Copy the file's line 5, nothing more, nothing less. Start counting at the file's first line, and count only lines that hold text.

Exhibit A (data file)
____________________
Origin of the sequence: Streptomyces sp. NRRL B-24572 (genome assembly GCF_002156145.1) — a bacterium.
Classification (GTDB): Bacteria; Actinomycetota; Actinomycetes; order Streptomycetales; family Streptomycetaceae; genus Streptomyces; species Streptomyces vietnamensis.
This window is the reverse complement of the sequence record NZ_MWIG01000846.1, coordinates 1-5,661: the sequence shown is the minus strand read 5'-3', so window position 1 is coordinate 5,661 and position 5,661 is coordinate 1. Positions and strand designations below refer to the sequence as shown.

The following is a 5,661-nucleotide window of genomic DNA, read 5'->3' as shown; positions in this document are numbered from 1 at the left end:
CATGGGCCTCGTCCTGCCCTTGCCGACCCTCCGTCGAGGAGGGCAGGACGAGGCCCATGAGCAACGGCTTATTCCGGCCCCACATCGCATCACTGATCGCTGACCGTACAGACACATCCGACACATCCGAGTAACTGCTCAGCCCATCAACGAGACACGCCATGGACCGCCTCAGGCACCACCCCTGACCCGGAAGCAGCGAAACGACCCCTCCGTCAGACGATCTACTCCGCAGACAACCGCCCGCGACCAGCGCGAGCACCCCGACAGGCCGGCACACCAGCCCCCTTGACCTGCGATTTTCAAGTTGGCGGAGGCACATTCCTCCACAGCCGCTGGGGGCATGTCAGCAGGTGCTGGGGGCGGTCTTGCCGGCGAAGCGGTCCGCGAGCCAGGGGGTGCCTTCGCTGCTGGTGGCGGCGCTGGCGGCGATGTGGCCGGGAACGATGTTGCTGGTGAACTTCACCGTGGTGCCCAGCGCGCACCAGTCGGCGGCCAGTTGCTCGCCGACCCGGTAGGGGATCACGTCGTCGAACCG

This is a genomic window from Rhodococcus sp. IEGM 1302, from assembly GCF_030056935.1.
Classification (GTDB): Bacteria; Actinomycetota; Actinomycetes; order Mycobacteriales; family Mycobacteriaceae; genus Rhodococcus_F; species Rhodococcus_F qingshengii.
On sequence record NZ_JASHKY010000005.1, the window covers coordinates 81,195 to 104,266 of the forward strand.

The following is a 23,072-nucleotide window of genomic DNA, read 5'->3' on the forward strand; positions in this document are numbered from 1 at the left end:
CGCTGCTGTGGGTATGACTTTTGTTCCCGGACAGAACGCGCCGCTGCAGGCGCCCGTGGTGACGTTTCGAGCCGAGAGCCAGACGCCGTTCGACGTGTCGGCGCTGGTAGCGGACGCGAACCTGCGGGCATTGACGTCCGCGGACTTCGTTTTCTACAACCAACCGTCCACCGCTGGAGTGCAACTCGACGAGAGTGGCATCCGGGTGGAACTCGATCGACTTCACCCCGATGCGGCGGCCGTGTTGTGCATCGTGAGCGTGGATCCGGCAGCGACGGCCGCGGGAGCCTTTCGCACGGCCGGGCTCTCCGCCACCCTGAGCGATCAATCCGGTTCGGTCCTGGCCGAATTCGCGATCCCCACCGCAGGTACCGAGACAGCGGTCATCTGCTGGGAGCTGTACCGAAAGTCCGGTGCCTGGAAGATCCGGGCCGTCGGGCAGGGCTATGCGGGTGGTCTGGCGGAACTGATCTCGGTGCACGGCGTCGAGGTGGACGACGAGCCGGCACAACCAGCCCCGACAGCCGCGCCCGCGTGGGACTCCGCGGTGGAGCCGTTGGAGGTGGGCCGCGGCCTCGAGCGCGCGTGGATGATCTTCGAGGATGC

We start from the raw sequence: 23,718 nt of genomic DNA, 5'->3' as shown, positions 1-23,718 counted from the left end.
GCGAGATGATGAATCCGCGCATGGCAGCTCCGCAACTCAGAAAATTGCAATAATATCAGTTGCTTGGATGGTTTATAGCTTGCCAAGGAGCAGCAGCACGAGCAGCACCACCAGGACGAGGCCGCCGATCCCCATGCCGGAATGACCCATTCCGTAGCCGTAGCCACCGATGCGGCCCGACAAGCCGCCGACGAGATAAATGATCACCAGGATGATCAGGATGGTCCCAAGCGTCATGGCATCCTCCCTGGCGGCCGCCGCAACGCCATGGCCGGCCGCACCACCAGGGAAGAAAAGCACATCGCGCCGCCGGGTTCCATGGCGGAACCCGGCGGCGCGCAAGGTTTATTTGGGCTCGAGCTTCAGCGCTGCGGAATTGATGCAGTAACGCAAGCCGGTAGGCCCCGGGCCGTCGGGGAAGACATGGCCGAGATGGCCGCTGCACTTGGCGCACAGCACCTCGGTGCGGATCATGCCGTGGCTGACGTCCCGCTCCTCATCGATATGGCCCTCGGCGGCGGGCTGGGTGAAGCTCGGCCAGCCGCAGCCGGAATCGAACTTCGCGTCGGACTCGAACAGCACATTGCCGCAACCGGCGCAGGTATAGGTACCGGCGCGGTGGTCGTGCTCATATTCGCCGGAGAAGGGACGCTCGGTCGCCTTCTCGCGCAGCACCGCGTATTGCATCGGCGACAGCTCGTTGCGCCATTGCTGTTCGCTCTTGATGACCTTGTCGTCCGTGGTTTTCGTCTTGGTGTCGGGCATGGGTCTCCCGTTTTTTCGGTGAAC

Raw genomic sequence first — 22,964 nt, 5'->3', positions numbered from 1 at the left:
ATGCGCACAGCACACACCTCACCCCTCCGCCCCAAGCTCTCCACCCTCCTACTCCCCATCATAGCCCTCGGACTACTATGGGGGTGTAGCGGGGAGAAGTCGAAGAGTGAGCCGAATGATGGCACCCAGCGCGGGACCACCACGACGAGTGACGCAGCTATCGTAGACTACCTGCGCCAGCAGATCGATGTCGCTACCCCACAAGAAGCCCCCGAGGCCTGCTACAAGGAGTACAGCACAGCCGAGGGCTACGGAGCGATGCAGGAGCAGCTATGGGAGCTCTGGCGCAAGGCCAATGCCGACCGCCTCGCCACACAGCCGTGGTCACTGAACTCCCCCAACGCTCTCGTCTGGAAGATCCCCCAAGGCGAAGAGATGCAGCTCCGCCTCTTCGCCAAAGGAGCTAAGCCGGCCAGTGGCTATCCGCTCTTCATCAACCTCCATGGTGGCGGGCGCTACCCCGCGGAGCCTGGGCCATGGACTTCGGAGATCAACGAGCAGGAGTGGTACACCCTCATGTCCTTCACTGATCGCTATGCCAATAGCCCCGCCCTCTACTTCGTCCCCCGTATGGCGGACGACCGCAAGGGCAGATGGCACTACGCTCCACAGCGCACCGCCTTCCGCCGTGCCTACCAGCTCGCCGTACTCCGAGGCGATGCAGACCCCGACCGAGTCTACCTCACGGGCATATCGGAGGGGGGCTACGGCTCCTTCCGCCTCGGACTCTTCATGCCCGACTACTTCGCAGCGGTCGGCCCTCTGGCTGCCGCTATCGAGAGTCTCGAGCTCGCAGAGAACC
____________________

CATGGGCCTCGTCCTGCCCTTGCCGACCCTCCGTCGAGGAGGGCAGGACGAGGCCCATGAGCAACGGCTTATTCCGGCCCCACATCGCATCACTGATCGCTGACCGTACAGACACATCCGACACATCCGAGTAACTGCTCAGCCCATCAACGAGACACGCCATGGACCGCCTCAGGCACCACCCCTGACCCGGAAGCAGCGAAACGACCCCTCCGTCAGACGATCTACTCCGCAGACAACCGCCCGCGACCAGCGCGAGCACCCCGACAGGCCGGCACACCAGCCCCCTTGACCTGCGATTTTCAAGTTGGCGGAGGCACATTCCTCCACAGCCGCTGGGGGCATGTCAGCAGGTGCTGGGGGCGGTCTTGCCGGCGAAGCGGTCCGCGAGCCAGGGGGTGCCTTCGCTGCTGGTGGCGGCGCTGGCGGCGATGTGGCCGGGAACGATGTTGCTGGTGAACTTCACCGTGGTGCCCAGCGCGCACCAGTCGGCGGCCAGTTGCTCGCCGACCCGGTAGGGGATCACGTCGTCGAACCG